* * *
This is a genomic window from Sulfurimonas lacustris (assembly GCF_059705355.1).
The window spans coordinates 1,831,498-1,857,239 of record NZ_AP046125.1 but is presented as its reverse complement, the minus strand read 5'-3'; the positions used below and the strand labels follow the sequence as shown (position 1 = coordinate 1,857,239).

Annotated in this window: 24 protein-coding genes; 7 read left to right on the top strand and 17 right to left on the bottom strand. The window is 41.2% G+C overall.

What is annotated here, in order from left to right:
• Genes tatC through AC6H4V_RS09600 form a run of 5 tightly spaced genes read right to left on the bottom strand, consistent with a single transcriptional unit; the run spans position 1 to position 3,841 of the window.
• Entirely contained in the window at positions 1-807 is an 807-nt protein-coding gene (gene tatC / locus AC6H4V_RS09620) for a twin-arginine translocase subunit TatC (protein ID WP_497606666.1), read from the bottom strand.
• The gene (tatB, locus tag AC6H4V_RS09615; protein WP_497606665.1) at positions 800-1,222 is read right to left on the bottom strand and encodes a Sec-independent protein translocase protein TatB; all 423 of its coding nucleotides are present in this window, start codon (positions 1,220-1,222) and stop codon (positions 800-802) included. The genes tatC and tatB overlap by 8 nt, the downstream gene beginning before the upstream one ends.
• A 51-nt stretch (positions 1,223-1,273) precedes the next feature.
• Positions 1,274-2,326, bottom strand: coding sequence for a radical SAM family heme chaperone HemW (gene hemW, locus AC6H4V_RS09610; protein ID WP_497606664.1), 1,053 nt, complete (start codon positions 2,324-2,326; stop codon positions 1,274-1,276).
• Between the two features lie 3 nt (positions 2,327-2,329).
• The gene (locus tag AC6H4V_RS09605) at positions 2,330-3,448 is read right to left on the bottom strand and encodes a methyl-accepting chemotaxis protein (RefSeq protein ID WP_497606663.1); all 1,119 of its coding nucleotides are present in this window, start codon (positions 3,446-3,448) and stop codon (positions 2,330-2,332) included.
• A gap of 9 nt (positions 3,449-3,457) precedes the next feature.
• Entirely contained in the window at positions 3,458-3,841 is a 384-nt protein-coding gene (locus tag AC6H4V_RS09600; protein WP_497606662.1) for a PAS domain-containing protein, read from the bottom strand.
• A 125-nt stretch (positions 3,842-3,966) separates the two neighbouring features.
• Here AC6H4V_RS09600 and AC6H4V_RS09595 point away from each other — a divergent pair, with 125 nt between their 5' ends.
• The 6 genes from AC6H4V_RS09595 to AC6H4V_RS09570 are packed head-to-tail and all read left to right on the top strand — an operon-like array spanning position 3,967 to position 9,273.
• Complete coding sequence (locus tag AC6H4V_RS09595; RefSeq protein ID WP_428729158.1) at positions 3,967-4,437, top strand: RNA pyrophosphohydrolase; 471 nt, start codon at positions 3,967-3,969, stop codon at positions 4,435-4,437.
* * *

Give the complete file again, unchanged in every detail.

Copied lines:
This is a genomic window from Sulfurimonas lacustris (assembly GCF_059705355.1).
The window spans coordinates 1,831,498-1,857,239 of record NZ_AP046125.1 but is presented as its reverse complement, the minus strand read 5'-3'; the positions used below and the strand labels follow the sequence as shown (position 1 = coordinate 1,857,239).

Annotated in this window: 24 protein-coding genes; 7 read left to right on the top strand and 17 right to left on the bottom strand. The window is 41.2% G+C overall.

What is annotated here, in order from left to right:
• Genes tatC through AC6H4V_RS09600 form a run of 5 tightly spaced genes read right to left on the bottom strand, consistent with a single transcriptional unit; the run spans position 1 to position 3,841 of the window.
• Entirely contained in the window at positions 1-807 is an 807-nt protein-coding gene (gene tatC / locus AC6H4V_RS09620) for a twin-arginine translocase subunit TatC (protein ID WP_497606666.1), read from the bottom strand.
• The gene (tatB, locus tag AC6H4V_RS09615; protein WP_497606665.1) at positions 800-1,222 is read right to left on the bottom strand and encodes a Sec-independent protein translocase protein TatB; all 423 of its coding nucleotides are present in this window, start codon (positions 1,220-1,222) and stop codon (positions 800-802) included. The genes tatC and tatB overlap by 8 nt, the downstream gene beginning before the upstream one ends.
• A 51-nt stretch (positions 1,223-1,273) precedes the next feature.
• Positions 1,274-2,326, bottom strand: coding sequence for a radical SAM family heme chaperone HemW (gene hemW, locus AC6H4V_RS09610; protein ID WP_497606664.1), 1,053 nt, complete (start codon positions 2,324-2,326; stop codon positions 1,274-1,276).
• Between the two features lie 3 nt (positions 2,327-2,329).
• The gene (locus tag AC6H4V_RS09605) at positions 2,330-3,448 is read right to left on the bottom strand and encodes a methyl-accepting chemotaxis protein (RefSeq protein ID WP_497606663.1); all 1,119 of its coding nucleotides are present in this window, start codon (positions 3,446-3,448) and stop codon (positions 2,330-2,332) included.
• A gap of 9 nt (positions 3,449-3,457) precedes the next feature.
• Entirely contained in the window at positions 3,458-3,841 is a 384-nt protein-coding gene (locus tag AC6H4V_RS09600; protein WP_497606662.1) for a PAS domain-containing protein, read from the bottom strand.
• A 125-nt stretch (positions 3,842-3,966) separates the two neighbouring features.
• Here AC6H4V_RS09600 and AC6H4V_RS09595 point away from each other — a divergent pair, with 125 nt between their 5' ends.
• The 6 genes from AC6H4V_RS09595 to AC6H4V_RS09570 are packed head-to-tail and all read left to right on the top strand — an operon-like array spanning position 3,967 to position 9,273.
• Complete coding sequence (locus tag AC6H4V_RS09595; RefSeq protein ID WP_428729158.1) at positions 3,967-4,437, top strand: RNA pyrophosphohydrolase; 471 nt, start codon at positions 3,967-3,969, stop codon at positions 4,435-4,437.